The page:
press release

Artist Pia Camil's first solo U.S. exhibition opens at the Contemporary Arts Center on November 6, 2015 and runs through March 13, 2016. Camil was born in 1980 in Mexico City and looks to the streets of her native city for inspiration. Her imagery is pulled from urban detritus and appears as disassociated portions of billboards, presenting large canvas paintings that hang like curtains from the gallery ceiling. In these works Camil explores what she calls the "aestheticization of failure"—drawing visual cues from deteriorating urban landscapes and translating them into desirable art objects. Her geometric abstractions are created through a labor-intensive process in which fabrics are hand-dyed and stitched together.

Camil recently gained attention at Frieze New York in the spring of 2015, when her 800 habitable paintings were sought after by patrons. The textiles were hand-crafted from leftover fabric pieces; people were permitted to try them on and then take one with them at no cost. These paintings then lived on with the viewers and gained added animated features.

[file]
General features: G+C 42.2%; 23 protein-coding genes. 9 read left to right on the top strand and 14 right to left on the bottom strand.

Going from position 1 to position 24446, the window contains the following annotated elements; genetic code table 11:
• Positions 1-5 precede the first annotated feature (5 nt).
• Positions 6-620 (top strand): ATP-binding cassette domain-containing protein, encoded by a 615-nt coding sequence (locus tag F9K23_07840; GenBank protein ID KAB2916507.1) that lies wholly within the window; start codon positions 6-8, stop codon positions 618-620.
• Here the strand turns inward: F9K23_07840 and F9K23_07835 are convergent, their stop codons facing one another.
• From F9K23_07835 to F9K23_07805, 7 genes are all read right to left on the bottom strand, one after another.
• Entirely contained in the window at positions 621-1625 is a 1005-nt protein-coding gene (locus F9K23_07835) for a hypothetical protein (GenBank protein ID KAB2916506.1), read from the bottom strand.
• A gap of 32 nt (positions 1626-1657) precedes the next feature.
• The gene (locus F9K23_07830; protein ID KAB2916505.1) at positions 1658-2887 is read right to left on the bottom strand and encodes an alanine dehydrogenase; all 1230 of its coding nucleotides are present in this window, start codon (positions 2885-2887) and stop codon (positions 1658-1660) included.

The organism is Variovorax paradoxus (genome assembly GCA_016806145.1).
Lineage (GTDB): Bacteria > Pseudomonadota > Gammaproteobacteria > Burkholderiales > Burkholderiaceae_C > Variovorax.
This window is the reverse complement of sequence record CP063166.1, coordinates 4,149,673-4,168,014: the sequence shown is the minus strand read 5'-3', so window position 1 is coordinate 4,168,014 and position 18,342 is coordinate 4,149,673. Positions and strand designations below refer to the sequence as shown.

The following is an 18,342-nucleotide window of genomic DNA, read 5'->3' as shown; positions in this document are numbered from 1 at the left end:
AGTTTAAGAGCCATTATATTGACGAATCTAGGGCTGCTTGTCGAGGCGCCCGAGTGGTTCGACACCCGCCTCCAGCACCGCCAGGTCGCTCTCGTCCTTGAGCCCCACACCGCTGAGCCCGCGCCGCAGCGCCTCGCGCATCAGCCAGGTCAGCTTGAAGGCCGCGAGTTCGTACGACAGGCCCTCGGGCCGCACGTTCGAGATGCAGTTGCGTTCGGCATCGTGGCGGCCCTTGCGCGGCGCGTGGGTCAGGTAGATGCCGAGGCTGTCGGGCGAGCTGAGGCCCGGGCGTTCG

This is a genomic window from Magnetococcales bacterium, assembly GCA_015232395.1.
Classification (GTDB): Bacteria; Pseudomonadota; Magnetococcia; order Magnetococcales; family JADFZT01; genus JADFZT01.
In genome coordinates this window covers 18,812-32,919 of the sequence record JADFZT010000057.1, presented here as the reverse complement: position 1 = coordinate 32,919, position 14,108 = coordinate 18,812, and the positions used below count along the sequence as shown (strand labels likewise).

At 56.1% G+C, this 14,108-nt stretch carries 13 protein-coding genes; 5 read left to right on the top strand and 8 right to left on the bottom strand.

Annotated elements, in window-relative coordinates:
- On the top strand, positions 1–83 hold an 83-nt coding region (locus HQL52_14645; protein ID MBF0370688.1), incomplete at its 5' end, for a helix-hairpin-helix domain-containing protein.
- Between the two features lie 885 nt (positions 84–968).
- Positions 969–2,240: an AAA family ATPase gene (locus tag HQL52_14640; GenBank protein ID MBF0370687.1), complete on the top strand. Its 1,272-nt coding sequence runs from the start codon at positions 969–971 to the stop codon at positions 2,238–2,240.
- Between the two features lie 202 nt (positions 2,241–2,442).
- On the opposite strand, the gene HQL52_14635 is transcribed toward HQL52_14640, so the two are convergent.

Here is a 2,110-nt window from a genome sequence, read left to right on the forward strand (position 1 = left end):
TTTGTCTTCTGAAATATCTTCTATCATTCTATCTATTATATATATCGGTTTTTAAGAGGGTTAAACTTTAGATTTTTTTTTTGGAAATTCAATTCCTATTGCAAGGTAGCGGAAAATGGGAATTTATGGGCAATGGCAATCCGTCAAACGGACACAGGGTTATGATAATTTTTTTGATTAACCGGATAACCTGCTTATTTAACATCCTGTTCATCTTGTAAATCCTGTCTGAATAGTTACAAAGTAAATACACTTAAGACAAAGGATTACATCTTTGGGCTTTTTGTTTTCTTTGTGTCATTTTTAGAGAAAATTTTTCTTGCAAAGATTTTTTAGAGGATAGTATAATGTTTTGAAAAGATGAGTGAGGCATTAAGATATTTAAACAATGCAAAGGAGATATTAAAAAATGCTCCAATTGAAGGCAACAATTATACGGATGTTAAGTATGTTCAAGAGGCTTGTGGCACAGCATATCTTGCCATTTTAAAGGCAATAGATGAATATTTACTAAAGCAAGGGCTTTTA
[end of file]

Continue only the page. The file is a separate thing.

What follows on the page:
Skins reflects upon contemporary society by exploring the intersection of commodification and performance. For this newly commissioned body of work, Camil merges the aesthetics of commerce with that of Frank Stella's iconic "Copper Paintings." Stella's works, created between 1960 and 1961, call attention to the flat nature of the medium while breaking with the set parameters of painting through the use of abnormally shaped canvases. Camil recreates Stella's forms out of slat paneling used in merchandising display.

Within stores, slat paneling functions as a skin, covering every architectural surface and rendering it useable. Camil appropriates this material and affixes shelves and hooks upon which ceramic masks sit and cloaks hang. The masks draw inspiration from forms seen in shops created to display jewelry. They serve as a commentary on the manipulation of the female image in marketing and, in taking on the appearance of masks, articulate the artifice of advertising.

The centerpiece of the exhibition is a stage made after a Stella painting. This piece invites interaction from the viewer, allowing the viewer to create a persona by wearing the different cloaks placed throughout the exhibition. It is an opportunity to explore the different aspects of our own personality and become part of the exhibition.